So often there is too much focus on pace, content delivery, and grades. This happens even with the best of teachers. Teachers give students instruction, assign classwork or homework, and wait to receive their final product. So high school teachers, can simultaneously receive 150 assignments in one day based on what they assigned. So the teacher grades what is turned in and marks down what is not turned in with very minimal feedback. This is often the routine that each class follows, while overlooking a major flaw in the system....where is the focus on the process?

If you have ever coached anything or been coached in anything, you know this well. Imagine your coach teaching you the offense on a white board, telling you when the game is, and then showing up on game day to watch you play. Chances are you and your team would fail miserably. There is no focus on the process and the fundamentals. There is no chance to work on passing, dribbling, defense, being in shape, etc. Why then do we do this in classroom? I am afraid that the answer is time and pressure.

Teachers have quite a grind throughout the school year. They have high expectations from themselves and administrators. They have students in their class that range from low to high levels of achievement. They only have so much time to grade and deliver instruction, while also teaching them all of the content specific skills outlined in state standards. These are all very challenging obstacles to overcome. However, we must make the transition and there are some easily implementable strategies to do so.

As educators we should focus on grading and providing feedback throughout the process. Not every point value added into the grade book has to be given in the traditional sense. What if we stopped in the middle of working on an essay to see how well we are doing as a class? What if the teacher sat with each student and provided advice to them that is specific to their level and topic? And what if we gave them points for working with us on editing? What is we stopped in the middle of our math work to do some group problems? What if we gave points for this process? Why don't we have students write goals for projects and work to achieve these goals through their project work and guess what...give them points for that too!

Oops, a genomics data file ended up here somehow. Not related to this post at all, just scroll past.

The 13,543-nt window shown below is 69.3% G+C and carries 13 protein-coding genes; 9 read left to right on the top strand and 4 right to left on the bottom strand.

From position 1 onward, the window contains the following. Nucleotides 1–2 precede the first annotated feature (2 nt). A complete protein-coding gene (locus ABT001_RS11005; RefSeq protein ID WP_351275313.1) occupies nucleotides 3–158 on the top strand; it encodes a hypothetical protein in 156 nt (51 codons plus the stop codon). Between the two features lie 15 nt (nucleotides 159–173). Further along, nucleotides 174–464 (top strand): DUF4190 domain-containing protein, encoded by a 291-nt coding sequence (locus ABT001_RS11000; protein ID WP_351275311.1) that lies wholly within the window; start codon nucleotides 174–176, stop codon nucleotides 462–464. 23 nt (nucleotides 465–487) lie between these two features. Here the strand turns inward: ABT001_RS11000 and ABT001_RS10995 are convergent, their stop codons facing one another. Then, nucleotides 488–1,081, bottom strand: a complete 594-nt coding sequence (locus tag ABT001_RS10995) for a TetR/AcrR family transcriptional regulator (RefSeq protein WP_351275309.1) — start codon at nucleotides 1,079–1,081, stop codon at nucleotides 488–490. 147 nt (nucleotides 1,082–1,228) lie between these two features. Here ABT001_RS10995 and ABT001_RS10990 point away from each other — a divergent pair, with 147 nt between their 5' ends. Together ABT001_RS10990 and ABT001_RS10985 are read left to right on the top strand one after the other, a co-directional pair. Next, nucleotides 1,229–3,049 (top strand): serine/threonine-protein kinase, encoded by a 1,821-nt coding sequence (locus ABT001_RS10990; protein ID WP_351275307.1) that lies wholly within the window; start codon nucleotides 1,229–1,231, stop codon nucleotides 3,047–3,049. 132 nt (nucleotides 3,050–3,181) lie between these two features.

These are very general ideas but they are all conducive to the approach that focuses on the process. We should be creating check points and safety nets for our students. There are so many students who line up for the start but never get their engine started because they don't know how to get to the finish line. Each day, teachers leave students like this behind because they skipped the most important aspect of learning...the process. We have to give feedback, support, and advice to our student throughout the process. As a result, the next time they go through the process, they will be better. Somewhere along the way we started thinking that assigning and grading was our most important function as a teacher when in reality it is the least important. Focusing on the process helps to improve gifted and struggling students because it provides the opportunity to see where they can improve no matter what level they may be. Because lets face it, giving a gifted student an A over and over does not really teach them how to become even more successful. It teaches them to do what they must to receive another A.

We have all gone through failures and successes in our lifetime. However, we have learned from both because of the process. Success can't be repeated without understanding the process to do so. We have to teach our students how to struggle and overcome on their way to success. If we do not go on the journey with them, many will be lost. However, if we hike with them through the mountains, they will see the Machu Picchu at the end. We are in the business of teaching students, not grading them. Leading is Teaching.